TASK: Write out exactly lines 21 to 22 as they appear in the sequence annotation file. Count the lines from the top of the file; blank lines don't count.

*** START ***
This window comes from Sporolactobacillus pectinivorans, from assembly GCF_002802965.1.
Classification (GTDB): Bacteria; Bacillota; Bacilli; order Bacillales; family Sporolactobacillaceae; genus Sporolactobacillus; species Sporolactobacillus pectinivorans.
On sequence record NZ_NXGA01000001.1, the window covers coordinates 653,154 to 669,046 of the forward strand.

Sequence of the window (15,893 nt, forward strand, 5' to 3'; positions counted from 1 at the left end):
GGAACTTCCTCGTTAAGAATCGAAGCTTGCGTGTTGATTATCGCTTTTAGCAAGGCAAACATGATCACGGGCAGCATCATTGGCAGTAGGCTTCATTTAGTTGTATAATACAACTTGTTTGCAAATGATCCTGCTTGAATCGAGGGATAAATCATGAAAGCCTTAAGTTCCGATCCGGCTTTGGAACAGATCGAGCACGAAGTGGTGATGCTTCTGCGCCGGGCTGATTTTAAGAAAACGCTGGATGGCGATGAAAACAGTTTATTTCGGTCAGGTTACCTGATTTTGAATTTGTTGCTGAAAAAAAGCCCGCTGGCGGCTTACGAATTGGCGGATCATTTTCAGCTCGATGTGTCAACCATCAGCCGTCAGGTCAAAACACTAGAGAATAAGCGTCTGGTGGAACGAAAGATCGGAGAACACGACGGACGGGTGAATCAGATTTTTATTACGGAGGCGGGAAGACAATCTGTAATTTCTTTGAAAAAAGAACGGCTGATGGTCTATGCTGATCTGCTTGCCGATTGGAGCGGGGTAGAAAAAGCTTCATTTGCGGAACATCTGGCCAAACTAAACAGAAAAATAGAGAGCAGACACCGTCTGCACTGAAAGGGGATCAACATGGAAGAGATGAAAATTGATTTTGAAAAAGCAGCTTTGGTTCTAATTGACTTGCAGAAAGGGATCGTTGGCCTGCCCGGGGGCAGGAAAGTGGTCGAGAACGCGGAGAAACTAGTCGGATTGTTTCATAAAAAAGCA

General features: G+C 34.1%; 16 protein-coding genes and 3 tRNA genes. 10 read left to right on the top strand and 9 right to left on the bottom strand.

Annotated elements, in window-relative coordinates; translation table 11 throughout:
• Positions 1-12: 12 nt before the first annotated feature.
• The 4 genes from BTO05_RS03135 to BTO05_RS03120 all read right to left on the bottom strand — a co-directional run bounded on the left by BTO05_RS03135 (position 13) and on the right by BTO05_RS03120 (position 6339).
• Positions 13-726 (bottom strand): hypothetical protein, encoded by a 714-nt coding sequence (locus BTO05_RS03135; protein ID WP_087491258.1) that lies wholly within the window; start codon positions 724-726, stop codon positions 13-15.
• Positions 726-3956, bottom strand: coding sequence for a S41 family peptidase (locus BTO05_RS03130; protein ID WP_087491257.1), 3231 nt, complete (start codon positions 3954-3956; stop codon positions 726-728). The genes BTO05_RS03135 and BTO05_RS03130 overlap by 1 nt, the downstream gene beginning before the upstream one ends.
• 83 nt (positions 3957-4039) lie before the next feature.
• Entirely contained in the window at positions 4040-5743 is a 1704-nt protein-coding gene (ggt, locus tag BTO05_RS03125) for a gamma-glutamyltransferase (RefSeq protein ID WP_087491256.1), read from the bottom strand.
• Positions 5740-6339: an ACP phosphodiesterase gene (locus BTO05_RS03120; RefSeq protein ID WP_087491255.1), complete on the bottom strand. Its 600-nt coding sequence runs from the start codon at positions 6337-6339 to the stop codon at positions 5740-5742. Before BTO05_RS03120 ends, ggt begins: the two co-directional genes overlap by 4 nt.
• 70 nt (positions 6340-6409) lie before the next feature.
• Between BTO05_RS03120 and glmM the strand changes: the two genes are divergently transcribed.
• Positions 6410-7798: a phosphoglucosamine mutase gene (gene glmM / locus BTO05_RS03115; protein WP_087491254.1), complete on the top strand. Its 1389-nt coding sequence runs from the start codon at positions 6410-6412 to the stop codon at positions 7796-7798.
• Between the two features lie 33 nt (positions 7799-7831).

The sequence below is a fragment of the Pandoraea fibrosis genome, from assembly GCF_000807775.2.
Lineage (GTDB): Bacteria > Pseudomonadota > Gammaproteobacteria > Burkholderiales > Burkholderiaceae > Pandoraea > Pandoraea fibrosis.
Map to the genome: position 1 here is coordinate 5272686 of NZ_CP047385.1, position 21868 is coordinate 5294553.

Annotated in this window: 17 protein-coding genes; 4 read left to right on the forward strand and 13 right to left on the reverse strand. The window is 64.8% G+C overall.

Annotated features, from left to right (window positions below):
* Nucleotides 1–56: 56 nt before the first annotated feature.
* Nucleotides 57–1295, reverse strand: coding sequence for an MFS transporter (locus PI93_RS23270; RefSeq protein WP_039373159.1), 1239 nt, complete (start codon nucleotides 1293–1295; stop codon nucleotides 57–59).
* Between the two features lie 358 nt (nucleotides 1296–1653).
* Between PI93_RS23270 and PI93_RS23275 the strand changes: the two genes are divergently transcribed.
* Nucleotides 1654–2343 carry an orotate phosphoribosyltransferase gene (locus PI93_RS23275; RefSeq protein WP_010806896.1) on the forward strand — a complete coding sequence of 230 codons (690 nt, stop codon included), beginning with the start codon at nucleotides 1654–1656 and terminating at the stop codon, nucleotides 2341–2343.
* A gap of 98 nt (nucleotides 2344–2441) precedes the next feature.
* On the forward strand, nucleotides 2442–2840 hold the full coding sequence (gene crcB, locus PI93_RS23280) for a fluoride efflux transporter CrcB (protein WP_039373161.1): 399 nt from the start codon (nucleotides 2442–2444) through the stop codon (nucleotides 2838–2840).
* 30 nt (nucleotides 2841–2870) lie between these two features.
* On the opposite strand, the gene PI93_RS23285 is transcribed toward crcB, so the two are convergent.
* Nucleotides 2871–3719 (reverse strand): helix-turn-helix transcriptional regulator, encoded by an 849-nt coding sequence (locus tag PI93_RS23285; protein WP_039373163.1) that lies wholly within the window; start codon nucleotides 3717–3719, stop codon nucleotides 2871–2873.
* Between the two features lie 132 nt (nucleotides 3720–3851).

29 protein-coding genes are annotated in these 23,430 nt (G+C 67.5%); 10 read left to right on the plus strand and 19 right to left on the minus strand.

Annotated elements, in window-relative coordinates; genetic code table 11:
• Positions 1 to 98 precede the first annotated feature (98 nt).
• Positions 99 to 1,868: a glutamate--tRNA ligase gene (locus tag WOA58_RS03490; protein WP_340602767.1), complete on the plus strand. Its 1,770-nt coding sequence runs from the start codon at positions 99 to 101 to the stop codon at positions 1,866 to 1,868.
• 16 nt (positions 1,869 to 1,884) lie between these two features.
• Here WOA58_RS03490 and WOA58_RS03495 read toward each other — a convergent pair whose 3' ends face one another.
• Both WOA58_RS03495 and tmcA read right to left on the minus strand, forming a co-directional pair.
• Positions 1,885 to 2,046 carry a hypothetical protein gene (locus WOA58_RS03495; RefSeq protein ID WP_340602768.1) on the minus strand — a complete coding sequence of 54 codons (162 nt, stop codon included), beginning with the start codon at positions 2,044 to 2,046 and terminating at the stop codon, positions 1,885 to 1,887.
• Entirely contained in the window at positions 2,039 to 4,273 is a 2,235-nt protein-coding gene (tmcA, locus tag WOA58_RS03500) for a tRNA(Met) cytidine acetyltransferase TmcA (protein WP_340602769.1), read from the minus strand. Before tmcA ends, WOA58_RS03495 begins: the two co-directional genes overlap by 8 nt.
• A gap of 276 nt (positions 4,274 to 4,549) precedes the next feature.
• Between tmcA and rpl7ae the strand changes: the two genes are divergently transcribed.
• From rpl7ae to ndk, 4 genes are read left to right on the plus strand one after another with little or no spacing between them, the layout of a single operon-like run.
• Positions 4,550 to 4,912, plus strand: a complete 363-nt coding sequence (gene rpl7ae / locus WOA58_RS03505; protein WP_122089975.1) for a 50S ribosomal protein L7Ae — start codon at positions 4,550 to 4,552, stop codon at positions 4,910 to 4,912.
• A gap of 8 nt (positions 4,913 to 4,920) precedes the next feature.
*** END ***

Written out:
Map to the genome: position 1 here is coordinate 5272686 of NZ_CP047385.1, position 21868 is coordinate 5294553.

Annotated in this window: 17 protein-coding genes; 4 read left to right on the forward strand and 13 right to left on the reverse strand. The window is 64.8% G+C overall.